Using map and reduce functions (using arrow notation) instead of for loops to work with an array

Hi all,

This is a question I’ve been practicing on to get better at JavaScript. The question entails finding out how many numbers in the array (nums) is smaller than each given item of the array (returning the answer in an array of equal size).

I solved it with a nested loop (one for cycling through each item and one for comparing each item to each other item), a score keeper variable (to count how many items it’s bigger than) and an if statement to compare the values of the items in turn.

The given numbers in the array are [8, 1, 2, 2, 3] and the expected array answer for these numbers is [4,0,1,1,3] .

8 is bigger than 4 other numbers
1 is bigger than 0 other numbers, etc.

Someone else posted the below answer, which looks really good and I’d like to get my head around the functions and acrobatics they used. I’d really appreciate some help deciphering that return line!

var nums = [8, 1, 2, 2, 3];
var smallerNumbersThanCurrent = function(nums) {
    return nums.map((n, i) => nums.reduce((a, c) => a + (nums[i] > c), 0))
};
console.log(smallerNumbersThanCurrent(nums))

This is what I (think!) I’ve figured out:

  1. the array nums is mapped: each of its items (n) and the next item (is i the next item of the array to which n is compared? in the description of map it should be the index of the item) is passed to a reducing function (arrow notation).

  2. the reducing function they’re passed to is going to return a single item. It first passes the two numbers to another function (to compare their sizes?).

  3. the other function adds the first value to the array item at index i, if that item plus the first value is bigger than the second item. What exactly is going on here? i.e. what does that bit of code do in plain language? I’m also not sure what function and parameter the 0 refers to.

I think the next step in understanding what’s going on here is to change the arrow notation to fully expanded functions, but it’s doing my head in trying to tease out the variables and what they’re referring to exactly.

This post is getting a bit long, so I’ll leave it at that for now. Any push in the right direction would be appreciated, thanks!

This is where the original question is posted:

https://leetcode.com/problems/how-many-numbers-are-smaller-than-the-current-number/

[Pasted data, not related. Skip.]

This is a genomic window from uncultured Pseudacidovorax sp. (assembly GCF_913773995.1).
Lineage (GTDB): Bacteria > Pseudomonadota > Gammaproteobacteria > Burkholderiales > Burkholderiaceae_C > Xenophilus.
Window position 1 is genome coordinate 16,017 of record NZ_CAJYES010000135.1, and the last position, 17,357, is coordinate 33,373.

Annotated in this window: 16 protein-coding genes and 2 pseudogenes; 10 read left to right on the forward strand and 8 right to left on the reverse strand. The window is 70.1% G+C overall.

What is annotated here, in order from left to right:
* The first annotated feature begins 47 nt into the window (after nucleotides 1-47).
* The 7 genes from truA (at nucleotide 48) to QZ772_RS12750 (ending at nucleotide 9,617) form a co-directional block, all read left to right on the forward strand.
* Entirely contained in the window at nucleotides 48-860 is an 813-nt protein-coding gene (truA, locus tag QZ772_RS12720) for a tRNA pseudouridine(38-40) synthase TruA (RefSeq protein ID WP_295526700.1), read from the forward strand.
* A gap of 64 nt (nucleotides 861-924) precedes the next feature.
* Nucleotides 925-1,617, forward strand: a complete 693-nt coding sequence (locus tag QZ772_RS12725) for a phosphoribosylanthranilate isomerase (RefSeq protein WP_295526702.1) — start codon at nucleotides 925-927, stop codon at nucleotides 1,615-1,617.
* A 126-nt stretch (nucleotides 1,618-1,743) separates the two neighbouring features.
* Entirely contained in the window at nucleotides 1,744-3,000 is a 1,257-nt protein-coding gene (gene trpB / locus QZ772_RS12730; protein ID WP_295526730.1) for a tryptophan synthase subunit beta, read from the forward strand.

i is the index of the current item. As mentioned in the documentation

looking at the documentation for reduce, we see the following syntax:

arr.reduce(callback( accumulator, currentValue, [, index[, array]] )[, initialValue])

a parameter is the accumulator. This variable will hold the number of items greater then the current item.

c is the currentValue.

0 is the initial value for the accumulator

notice how all parameter are one letter abbreviation of the parameter names in the documentation?

now lets decrompess the code a little bit:

var nums = [8, 1, 2, 2, 3];
var smallerNumbersThanCurrent = function(nums) {
    return nums.map((n, i) => {
        return nums.reduce((a, c) => {
           return a + (nums[i] > c)
        }, 0)
    })
};
console.log(smallerNumbersThanCurrent(nums))

this allows us to insert console.log() at any given point to see what the function is doing. You could also use a debugger to step through the code:

http://www.pythontutor.com/visualize.html#mode=edit

that can be really helpful

Lets first tackle this cheeky line:

 return a + (nums[i] > c)

so nums[i] will give the current value of where map is in the loop (we could just use n here as well)

which is then compared to the current value of where .reduce is. (reduce also loops over the array)

this comparison results in a Boolean value. if you do:

number + boolean

JS will type case the boolean to integer (1 for true, 0 for false). So a is increased by one of the comparison is true

if that is confusing, you could do:

if (nums[i] > c ) {
   a++
}

like a boss!! thank you!

so just one more question about the => representation, which is new to me.

is this function call:

nums.reduce((a, c) => { ... }

the same as this expanded version:

nums.reduce((a, c) = function (TheNextFunction) {   ...calculate and return a variable...  }

which then calls TheNextFunction defined somewhere else?

=> is called/named the arrow function expression. Its syntax introduced in es6, a massive JS language update in 2015

If you want to use an es5 function (function expression), you can do:

reduce(function(a, c) {  body of the function })